(Bloomberg) -- Smaller asset managers are getting creative as they look to take the fight to the likes of BlackRock. Meet the Boa Constrictor.
The UFC heavyweight best known for winning bouts with a rare judo chokehold burst onto the exchange-traded-fund scene earlier this year as an unlikely advocate for a cannabis fund run by ETF Managers Group. At a dinner arranged by the issuer in midtown Manhattan last month, Boa -- real name Alexey Oleynik -- taught impromptu lessons on how to throw a punch, and flexed for tough-guy photos in a shirt branded with the company’s logo.
It may seem like a gimmick, but the intent is serious: Oleynik is bringing ETFMG to the masses, bearing the firm’s name during fights and spreading its brand on social media. Conventional campaigns that tout low costs or smart strategies won’t cut it for smaller issuers in the $4 trillion industry dominated by BlackRock Inc., Vanguard Group and State Street Corp. So investors get oddball celebrities, charity giveaways and even astronaut costumes. The battle for survival is so daunting that regulators are taking a look.
“What we’re seeing now is a monopolization of assets,” said Phil Bak, founder and chief executive officer of Exponential ETFs, which has $413 million in assets under management. “You could say, ‘wow are the bigger issuers’ salespeople so wonderful that no one wants to work with anyone else?’ Or you could ask what is it in the ecosystem that is driving all of that?”
It’s certainly a tough landscape: The Big Three account for about 82% of assets in U.S. ETFs. So, to stand out from the crowd, many smaller issuers have embraced thematic strategies focused on niche investments such as cannabis, social media, video games or robotics that could become the next boom industry. But with assets in these funds stalling under $50 billion, some are concluding that firms need to get a bit wacky to make a splash.
For example, when ProcureAM listed its first fund -- the Procure Space ETF -- in April, the firm dispatched a NASA wannabe in an astronaut costume to appear at locations around New York to promote the fund’s exposure to the nascent space industry.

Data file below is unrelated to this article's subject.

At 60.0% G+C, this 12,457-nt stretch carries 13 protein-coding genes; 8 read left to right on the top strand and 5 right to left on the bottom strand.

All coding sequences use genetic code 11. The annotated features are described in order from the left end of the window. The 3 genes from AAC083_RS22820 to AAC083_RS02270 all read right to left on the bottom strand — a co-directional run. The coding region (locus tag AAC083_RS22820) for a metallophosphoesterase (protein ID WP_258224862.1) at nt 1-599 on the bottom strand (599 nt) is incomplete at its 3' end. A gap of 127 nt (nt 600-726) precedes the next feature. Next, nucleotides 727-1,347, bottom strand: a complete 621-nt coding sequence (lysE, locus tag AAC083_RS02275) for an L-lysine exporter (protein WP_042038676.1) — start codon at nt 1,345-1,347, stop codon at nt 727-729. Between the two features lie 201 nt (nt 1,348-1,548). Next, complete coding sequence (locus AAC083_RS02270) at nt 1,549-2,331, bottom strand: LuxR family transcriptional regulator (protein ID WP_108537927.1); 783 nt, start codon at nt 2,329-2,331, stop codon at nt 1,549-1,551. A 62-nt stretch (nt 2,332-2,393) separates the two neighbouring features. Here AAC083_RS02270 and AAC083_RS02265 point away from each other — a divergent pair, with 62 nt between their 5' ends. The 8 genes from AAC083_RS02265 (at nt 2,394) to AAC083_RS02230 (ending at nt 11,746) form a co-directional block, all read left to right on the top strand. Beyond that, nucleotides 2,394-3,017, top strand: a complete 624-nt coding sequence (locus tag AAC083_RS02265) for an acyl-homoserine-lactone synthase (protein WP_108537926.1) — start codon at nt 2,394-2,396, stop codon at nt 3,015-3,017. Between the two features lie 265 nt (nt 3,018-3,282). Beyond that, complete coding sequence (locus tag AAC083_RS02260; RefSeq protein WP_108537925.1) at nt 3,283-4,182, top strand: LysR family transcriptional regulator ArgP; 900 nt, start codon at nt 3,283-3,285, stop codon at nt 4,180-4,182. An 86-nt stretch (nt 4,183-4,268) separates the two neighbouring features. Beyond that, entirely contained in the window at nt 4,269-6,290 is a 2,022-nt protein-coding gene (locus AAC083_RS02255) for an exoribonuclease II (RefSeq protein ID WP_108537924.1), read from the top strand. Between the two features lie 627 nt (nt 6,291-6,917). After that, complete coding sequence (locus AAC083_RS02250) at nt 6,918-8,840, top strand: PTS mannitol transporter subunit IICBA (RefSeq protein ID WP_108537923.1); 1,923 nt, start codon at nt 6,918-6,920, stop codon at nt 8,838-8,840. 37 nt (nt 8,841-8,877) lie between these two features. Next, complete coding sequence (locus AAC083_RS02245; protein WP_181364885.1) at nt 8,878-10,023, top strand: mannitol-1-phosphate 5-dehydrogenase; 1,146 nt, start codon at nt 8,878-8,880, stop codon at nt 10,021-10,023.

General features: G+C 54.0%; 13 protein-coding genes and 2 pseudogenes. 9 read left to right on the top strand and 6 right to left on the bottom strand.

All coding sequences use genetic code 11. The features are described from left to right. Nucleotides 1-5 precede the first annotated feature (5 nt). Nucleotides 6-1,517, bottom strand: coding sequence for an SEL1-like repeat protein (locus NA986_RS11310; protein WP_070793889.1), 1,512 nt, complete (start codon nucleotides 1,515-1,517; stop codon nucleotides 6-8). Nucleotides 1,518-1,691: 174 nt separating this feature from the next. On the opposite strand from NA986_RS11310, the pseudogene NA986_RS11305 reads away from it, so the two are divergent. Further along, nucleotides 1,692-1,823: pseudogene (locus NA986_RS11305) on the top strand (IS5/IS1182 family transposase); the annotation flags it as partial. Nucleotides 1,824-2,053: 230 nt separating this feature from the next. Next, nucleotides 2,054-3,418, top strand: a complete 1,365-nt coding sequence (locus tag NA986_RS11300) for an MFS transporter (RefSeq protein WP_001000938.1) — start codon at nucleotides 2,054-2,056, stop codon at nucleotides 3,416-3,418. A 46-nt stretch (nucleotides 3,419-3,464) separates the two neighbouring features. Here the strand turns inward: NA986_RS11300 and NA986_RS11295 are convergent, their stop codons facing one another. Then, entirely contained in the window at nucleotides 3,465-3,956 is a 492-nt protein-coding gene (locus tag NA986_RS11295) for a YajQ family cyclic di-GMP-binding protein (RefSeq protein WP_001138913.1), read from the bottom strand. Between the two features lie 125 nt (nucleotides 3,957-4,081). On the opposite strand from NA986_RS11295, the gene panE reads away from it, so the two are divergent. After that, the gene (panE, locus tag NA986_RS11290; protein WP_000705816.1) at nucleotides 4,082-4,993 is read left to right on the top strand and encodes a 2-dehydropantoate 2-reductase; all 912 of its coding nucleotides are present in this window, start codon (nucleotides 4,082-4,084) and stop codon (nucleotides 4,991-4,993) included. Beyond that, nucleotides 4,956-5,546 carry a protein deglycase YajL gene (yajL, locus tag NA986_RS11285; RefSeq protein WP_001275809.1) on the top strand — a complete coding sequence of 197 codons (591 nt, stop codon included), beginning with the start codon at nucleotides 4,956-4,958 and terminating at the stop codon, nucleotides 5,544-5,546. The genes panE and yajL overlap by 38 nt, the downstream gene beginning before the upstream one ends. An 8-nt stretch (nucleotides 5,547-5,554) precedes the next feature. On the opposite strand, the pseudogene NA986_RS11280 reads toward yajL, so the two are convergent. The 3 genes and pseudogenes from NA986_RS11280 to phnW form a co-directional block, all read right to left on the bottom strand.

“I’d seen numerous times at corporate bell ringings mascots of that company going around the floor of the exchange,” Procure CEO Andrew Chanin said. “It makes it more memorable.” So too does the fund’s ticker -- UFO -- which was also chosen to “stick in people’s minds,” he said.
Meanwhile OppenheimerFunds Inc., which was bought by Invesco in May, last year hosted a “factor derby” to draw attention to its smart-beta funds. Designed to coincide with the Kentucky Derby, anyone from moms and pops to professional advisers were encouraged to build and race their own “thoroughbred portfolios.” The winner could donate $25,000 to the charity of his or her choice.
It’s not just about games and dress-up. In a throwback to the days when successful hedge-fund managers were known far beyond Wall Street, other smaller issuers are leveraging the personalities and knowledge of internal experts to promote their funds.
One prominent figure is Cathie Wood, the chief executive of ARK Investment Management, who’s made a name for herself buying Bitcoin and making bold calls on tech companies like Tesla Inc. Wood currently has 32,000 Twitter followers, and the firm uses a combination of tweets, blog posts and podcasts to promote its work.
So does $11 billion Global X Management Co., which has trademarked the term “conversational alpha” to describe how thematic funds can boost an investor’s experience. And Alpha Architect, which manages about $420 million from the suburbs of Philadelphia.
“When we write a post, that’s really the lifeblood of what we do,” said Wes Gray, the Pennsylvanian firm’s founder. “We use Twitter as a way to interact with people.” Gray has more than 30,000 followers on Twitter.
That said, there’s still some room for smaller asset managers to differentiate themselves using more traditional methods -- if they can stomach it. Social Finance Inc. made a splash with plans for the first ETFs that cost nothing in February, while Salt Financial offered to pay investors to buy its fund.
But the challenges faced by these issuers has piqued regulatory interest. The Securities and Exchange Commission wants small and mid-sized firms to weigh in on whether the cost and burden of regulatory compliance is creating barriers to competition, and Dalia Blass, director of the SEC’s division of investment management, has expressed concern that the variety of funds offered by smaller issuers could be “lost in a wave of consolidation and fee compression.”
For Salt co-founder Alfred Eskandar, whose firm complained of anti-competitive practices that favor larger issuers in a letter to the Federal Trade Commission in January, the SEC’s probe is a step in the right direction.
“The SEC has a lot on its plate, and it will move at SEC pace,” he said. “I’m not sure when will see something material there, I’m just happy they have put it on the calendar.”
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